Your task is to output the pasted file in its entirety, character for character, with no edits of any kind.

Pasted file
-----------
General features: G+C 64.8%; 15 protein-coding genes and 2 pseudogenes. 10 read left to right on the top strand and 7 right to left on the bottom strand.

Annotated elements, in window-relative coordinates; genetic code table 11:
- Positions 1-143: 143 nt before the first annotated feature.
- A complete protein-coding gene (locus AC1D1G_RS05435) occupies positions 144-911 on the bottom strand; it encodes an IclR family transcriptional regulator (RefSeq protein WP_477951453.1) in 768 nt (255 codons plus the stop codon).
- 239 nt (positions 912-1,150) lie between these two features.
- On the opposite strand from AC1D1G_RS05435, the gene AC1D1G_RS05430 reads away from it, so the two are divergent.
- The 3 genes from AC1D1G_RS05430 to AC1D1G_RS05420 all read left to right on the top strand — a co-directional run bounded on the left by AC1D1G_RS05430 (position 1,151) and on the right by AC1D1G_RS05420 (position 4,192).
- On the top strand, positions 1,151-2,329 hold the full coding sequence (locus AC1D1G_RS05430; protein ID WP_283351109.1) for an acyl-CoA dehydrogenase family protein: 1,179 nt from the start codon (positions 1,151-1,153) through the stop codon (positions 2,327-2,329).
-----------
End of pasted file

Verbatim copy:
General features: G+C 64.8%; 15 protein-coding genes and 2 pseudogenes. 10 read left to right on the top strand and 7 right to left on the bottom strand.

Annotated elements, in window-relative coordinates; genetic code table 11:
- Positions 1-143: 143 nt before the first annotated feature.
- A complete protein-coding gene (locus AC1D1G_RS05435) occupies positions 144-911 on the bottom strand; it encodes an IclR family transcriptional regulator (RefSeq protein WP_477951453.1) in 768 nt (255 codons plus the stop codon).
- 239 nt (positions 912-1,150) lie between these two features.
- On the opposite strand from AC1D1G_RS05435, the gene AC1D1G_RS05430 reads away from it, so the two are divergent.
- The 3 genes from AC1D1G_RS05430 to AC1D1G_RS05420 all read left to right on the top strand — a co-directional run bounded on the left by AC1D1G_RS05430 (position 1,151) and on the right by AC1D1G_RS05420 (position 4,192).
- On the top strand, positions 1,151-2,329 hold the full coding sequence (locus AC1D1G_RS05430; protein ID WP_283351109.1) for an acyl-CoA dehydrogenase family protein: 1,179 nt from the start codon (positions 1,151-1,153) through the stop codon (positions 2,327-2,329).